The US Court of Appeals for the Federal Circuit issued the ruling Tuesday morning, saying Biogen failed to satisfy the “written description” requirement for patent law. As a result, Mylan-turned-Viatris will be able to sell its multiple sclerosis generic without fear of infringement and Biogen will have to find a new revenue driver elsewhere.

Endpoints News

Keep reading Endpoints with a free subscription

Unlock this story instantly and join 124,200+ biopharma pros reading Endpoints daily — and it's free.

Philip Dormitzer, new GSK global head of vaccines R&D

Glax­o­SmithK­line poach­es Pfiz­er's vi­ral vac­cines lead in rush to cap­i­tal­ize on fu­ture of mR­NA

GlaxoSmithKline has appointed Philip Dormitzer, formerly chief scientific officer of Pfizer’s viral vaccines unit, as its newest global head of vaccines R&D, looking to leverage one of the leading minds behind Pfizer and BioNTech’s RNA collaboration that led to Covid-19 jab Comirnaty, the British drug giant said Tuesday.

Dormitzer had been with Pfizer for a little more than six years, joining up after a seven-year stint with Novartis, where he reached the role of US head of research and head of global virology for the company’s vaccines and diagnostics unit.

Endpoints News

Keep reading Endpoints with a free subscription

Unlock this story instantly and join 124,200+ biopharma pros reading Endpoints daily — and it's free.

In­tro­duc­ing End­points Stu­dio, a new way to ad­ver­tise with End­points-craft­ed brand­ing cam­paigns

Since our start in 2016, Endpoints has grown fast while executing our mission to cover biopharma’s most critical developments for industry pros worldwide. As readership has grown, our advertising business has too. Endpoints advertising partners support the mission and engage their desired audiences through announcements on our email and web platforms, brand recognition in our event coverage and sponsorships of Endpoints daily and weekly reports.

As lead drug runs in­to a wall, De­ci­phera slims down its pipeline, puts 140 jobs on the chop­ping block

Barely a month after disappointing data shattered hopes for a major label expansion for the GI tumor drug Qinlock, Deciphera is making a major pivot — scrapping development plans for that drug and discarding another while it hunkers down and focuses on two remaining drugs in the pipeline.

As a result, 140 of its staffers will be laid off.

The restructuring, which claims the equivalent of 35% of its total workforce, will take place across all departments including commercial, R&D as well as general and administrative support functions, Deciphera said, as it looks to streamline Qinlock-related commercial operations in the US while concentrating only on a “select number of key European markets.”

Endpoints News

Keep reading Endpoints with a free subscription

Unlock this story instantly and join 124,200+ biopharma pros reading Endpoints daily — and it's free.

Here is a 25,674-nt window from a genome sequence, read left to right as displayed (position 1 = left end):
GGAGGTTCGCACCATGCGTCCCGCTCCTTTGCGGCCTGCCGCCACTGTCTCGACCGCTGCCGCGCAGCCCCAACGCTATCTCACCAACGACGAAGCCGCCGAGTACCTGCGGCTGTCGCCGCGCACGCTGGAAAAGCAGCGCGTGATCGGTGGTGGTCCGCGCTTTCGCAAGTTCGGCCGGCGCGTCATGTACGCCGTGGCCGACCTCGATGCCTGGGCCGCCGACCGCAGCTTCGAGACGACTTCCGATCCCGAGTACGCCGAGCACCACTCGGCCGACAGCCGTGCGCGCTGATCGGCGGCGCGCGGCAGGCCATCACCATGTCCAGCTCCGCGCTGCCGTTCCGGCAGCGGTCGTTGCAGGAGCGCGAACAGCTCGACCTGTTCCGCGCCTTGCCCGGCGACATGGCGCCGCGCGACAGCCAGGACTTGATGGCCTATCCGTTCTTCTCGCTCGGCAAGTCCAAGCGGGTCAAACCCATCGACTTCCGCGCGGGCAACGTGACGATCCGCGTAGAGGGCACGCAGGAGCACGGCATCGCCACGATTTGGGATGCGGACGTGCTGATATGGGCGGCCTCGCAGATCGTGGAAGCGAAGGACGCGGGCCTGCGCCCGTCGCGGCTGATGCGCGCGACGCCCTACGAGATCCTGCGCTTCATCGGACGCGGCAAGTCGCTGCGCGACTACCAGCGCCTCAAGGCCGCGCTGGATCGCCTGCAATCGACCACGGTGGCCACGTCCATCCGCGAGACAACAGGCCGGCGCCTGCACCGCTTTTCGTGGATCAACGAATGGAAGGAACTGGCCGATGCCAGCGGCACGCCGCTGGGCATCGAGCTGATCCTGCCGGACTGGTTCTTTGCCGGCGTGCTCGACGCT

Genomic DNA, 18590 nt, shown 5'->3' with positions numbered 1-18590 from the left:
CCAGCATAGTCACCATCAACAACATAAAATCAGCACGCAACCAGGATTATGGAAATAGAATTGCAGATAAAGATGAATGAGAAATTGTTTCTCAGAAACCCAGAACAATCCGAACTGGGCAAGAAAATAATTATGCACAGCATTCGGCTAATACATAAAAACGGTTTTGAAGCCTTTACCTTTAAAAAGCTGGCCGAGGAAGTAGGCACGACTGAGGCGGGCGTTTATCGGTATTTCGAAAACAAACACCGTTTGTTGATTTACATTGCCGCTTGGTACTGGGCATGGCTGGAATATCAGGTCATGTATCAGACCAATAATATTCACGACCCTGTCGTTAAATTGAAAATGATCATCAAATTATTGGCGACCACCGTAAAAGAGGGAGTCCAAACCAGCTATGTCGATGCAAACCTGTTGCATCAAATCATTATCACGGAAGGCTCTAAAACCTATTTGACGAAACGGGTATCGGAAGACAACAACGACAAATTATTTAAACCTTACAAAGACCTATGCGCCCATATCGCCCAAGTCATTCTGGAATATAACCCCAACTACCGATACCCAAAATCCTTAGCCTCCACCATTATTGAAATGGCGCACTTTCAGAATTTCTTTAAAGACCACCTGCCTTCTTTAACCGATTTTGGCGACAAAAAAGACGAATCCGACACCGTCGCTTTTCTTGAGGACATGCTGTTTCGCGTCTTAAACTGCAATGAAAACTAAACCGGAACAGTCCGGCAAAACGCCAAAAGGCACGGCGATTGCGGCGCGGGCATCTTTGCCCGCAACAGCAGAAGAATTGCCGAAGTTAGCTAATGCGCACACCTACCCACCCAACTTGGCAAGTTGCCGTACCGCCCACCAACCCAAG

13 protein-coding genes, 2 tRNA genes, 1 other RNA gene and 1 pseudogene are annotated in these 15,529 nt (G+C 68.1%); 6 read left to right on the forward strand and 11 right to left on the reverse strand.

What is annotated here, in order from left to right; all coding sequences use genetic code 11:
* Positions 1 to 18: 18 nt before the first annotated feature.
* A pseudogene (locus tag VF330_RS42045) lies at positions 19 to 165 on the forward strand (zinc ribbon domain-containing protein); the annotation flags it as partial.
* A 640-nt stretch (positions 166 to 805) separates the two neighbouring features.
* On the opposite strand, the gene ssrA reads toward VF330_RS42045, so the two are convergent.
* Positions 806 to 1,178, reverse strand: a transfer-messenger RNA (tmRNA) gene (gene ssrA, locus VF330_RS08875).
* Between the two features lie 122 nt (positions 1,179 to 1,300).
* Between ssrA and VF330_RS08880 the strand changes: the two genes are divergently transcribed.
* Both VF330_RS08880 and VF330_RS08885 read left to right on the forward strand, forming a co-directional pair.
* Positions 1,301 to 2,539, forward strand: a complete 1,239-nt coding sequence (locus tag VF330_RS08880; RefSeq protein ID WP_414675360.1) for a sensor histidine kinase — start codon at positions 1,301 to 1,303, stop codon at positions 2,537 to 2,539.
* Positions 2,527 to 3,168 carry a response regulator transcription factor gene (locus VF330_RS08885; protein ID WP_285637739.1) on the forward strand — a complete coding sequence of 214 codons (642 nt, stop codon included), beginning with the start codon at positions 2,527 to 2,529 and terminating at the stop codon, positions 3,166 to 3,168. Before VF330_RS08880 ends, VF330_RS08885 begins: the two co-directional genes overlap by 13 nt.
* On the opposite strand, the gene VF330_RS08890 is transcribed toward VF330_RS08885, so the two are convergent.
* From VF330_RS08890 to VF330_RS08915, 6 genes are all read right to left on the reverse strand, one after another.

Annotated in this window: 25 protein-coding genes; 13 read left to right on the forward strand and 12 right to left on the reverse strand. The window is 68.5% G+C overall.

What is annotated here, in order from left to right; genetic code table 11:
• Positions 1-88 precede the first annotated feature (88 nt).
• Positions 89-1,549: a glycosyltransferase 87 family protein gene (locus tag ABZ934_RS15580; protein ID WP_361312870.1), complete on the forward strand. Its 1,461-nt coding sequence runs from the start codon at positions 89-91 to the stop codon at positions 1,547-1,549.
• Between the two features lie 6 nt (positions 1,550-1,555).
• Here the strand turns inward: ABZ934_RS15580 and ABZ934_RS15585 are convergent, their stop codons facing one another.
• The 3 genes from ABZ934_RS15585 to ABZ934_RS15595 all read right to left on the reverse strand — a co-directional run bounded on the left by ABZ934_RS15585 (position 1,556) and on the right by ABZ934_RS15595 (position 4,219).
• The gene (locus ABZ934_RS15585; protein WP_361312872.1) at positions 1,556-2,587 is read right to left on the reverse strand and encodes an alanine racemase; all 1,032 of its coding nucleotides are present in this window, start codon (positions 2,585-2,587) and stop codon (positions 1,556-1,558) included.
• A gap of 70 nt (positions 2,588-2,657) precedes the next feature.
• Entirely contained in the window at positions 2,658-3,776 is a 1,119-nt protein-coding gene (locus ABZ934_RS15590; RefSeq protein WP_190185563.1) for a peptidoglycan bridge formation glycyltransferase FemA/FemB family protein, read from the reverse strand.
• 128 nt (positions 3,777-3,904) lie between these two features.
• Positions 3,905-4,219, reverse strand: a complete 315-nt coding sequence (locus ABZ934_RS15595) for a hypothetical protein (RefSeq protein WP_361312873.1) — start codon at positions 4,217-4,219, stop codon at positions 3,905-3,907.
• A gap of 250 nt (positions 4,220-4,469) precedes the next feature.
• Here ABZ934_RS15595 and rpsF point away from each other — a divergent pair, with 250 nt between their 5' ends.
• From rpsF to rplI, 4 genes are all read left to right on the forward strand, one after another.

How to use reg­istry da­ta to sup­port FDA de­ci­sion mak­ing: Agency ex­plains in new guid­ance

Drugmakers looking to design a new registry or use an existing one to support a regulatory decision on a drug’s effectiveness or safety will need to consult with a new draft guidance released Monday by the FDA.

The agency’s reliance on registry data for regulatory decisions dates back more than two decades, at least, as in 1998 Bayer won approval for its anticoagulant Refludan (withdrawn from the market in 2013 for commercial reasons) based in part on a historical control group pulled from a registry.

Tillman Gerngross (Adagio)

Till­man Gern­gross on Omi­cron: 'It is a grim sit­u­a­tion...we’re go­ing to see a sig­nif­i­cant drop in vac­cine ef­fi­ca­cy'

Tillman Gerngross, the rarely shy Dartmouth professor, biotech entrepreneur and antibody expert, has been warning for over a year that the virus behind Covid-19 would likely continue to mutate, potentially in ways that avoid immunity from infection and the best defenses scientists developed. He spun out a company, Adagio, to build a universal antibody, one that could snuff out any potential mutation.

Endpoints Premium

Premium subscription required

Unlock this article along with other benefits by subscribing to one of our paid plans.

In­cor­po­rat­ing Ex­ter­nal Da­ta in­to Clin­i­cal Tri­als: Com­par­ing Dig­i­tal Twins to Ex­ter­nal Con­trol Arms

Most drug development professionals are familiar with the nerve-racking wait for the read-out of a large trial. If it’s negative, is the investigational therapy ineffective? Or could the failure result from an unforeseen flaw in the design or execution of the protocol, rather than a lack of efficacy? The team could spend weeks analyzing data, but a definitive answer may be elusive due to insufficient power for such analyses in the already completed trial. These problems are only made worse if the trial had lower enrollment, or higher dropout than expected due to an unanticipated event like COVID-19. And if a trial is negative, the next one is likely to be larger and more costly — if it happens at all.